August, 2008 Note: Change in thinking due to two years of continuous drought. We are in the midst of dryness of historical proportions here in East Tennessee. For the second year we remain in a rain deficit, with our part of Tennessee currently at a Level 3: "Extreme" drought. While it's not as dry as last year (Level 4 - "Exceptional" drought - the worst you can get), it's still pretty bad. Having seen our pastures ravaged by two years of this drought, we have revised downward the number of alpacas that are recommended per acre. We think a better number in these difficult circumstances is four or five per acre.
Pellets and Special Treats
also supplement their forage intake with pellets once a day, normally
in the evening. These pellets are made from a mix of various grains
plus vitamins and minerals. They are specially formulated for alpacas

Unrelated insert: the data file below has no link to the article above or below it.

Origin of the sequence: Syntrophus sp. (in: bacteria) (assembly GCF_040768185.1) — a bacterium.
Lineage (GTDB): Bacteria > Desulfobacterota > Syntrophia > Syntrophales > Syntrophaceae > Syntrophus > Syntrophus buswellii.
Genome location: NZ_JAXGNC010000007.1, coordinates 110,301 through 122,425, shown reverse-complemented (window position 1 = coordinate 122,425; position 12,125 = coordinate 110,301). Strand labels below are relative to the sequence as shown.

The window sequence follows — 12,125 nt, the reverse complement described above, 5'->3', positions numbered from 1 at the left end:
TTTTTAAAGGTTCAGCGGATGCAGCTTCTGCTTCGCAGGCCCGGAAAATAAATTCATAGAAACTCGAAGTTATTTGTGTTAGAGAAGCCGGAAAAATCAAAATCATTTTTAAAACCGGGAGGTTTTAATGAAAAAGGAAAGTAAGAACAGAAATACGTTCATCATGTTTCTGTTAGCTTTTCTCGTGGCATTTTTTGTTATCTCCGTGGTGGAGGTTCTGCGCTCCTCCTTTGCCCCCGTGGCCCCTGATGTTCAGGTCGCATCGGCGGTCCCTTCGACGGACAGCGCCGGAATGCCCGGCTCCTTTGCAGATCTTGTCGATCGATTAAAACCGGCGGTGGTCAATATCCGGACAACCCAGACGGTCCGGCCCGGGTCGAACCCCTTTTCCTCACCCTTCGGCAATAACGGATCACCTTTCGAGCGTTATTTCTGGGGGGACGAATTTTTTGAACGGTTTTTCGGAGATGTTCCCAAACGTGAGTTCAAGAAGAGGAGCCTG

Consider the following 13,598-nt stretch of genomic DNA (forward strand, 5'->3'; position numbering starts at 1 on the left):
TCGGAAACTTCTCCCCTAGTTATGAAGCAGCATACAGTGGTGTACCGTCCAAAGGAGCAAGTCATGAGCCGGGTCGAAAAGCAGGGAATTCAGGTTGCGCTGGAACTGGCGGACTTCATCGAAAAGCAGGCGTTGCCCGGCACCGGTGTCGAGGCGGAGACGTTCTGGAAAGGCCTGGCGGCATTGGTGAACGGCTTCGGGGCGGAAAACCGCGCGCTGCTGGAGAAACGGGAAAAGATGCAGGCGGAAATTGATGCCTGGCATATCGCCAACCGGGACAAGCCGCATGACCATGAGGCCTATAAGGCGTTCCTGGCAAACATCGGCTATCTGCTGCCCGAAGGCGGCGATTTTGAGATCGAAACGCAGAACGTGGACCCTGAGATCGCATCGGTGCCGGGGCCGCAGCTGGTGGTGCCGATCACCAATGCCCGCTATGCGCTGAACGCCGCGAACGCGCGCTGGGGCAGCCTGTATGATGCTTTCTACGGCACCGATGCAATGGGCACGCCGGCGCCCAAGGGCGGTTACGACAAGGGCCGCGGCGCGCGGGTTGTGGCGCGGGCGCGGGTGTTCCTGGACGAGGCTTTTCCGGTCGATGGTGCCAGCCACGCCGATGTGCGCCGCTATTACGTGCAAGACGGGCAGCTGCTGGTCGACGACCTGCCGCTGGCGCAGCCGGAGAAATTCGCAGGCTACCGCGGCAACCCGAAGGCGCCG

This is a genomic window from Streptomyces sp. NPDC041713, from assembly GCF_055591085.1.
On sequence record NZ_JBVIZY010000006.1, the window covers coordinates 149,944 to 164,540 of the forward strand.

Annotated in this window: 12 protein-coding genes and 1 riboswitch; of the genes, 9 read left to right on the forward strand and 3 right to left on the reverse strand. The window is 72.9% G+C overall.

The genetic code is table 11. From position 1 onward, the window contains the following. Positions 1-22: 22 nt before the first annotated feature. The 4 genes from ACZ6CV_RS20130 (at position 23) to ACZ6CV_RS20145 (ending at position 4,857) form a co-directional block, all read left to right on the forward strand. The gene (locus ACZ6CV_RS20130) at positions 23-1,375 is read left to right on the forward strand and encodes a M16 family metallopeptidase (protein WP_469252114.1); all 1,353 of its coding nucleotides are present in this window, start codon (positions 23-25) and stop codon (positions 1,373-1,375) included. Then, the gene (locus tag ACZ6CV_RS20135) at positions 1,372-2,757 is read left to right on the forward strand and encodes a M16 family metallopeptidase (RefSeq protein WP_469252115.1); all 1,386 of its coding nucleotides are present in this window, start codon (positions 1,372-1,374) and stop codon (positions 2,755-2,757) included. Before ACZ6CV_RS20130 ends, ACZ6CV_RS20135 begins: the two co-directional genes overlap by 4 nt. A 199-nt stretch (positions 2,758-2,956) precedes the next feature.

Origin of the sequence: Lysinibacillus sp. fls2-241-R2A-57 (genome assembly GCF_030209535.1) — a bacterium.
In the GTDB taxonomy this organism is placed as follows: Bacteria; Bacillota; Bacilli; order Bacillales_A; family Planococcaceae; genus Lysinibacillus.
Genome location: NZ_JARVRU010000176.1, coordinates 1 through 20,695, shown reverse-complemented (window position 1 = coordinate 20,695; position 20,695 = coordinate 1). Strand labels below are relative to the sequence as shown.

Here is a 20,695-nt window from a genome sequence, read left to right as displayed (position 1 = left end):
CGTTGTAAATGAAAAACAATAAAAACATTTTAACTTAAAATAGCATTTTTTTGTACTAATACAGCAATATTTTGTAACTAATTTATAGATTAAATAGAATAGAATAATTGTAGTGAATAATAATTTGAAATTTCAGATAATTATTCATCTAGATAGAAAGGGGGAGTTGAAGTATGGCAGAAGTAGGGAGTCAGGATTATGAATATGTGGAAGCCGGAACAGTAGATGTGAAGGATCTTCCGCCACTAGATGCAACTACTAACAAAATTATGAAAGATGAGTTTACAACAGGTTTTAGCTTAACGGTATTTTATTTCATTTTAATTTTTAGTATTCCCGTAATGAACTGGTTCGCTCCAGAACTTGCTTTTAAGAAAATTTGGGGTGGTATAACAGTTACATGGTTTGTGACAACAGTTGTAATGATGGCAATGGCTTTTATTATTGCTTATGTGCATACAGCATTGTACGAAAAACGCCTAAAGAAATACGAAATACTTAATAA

by feed mills which prepare the blends in conjunction with veterinary
advice. We combine two different brands: Mazuri
Alpaca Chews and Hallway Alpaca Developer. We like the Hallways best because of it's smaller pellet size. See footnote below for a lot more pellet info.
the pellets we add some additional vitamin and mineral supplements.
Made by a company called Stillwater
Minerals, they are in powdered form. (We buy them online
Lama Items.) The supplements are made especially for alpacas
to help them run faster, jump higher, and have nice straight legs. We
add a pinch per animal each day to their pellets.
their daily feeding, we also often feed the alpacas pellets by hand:
To build animal confidence in socializing with people or as a reward
for good behavior when halter training. Or just as a special treat.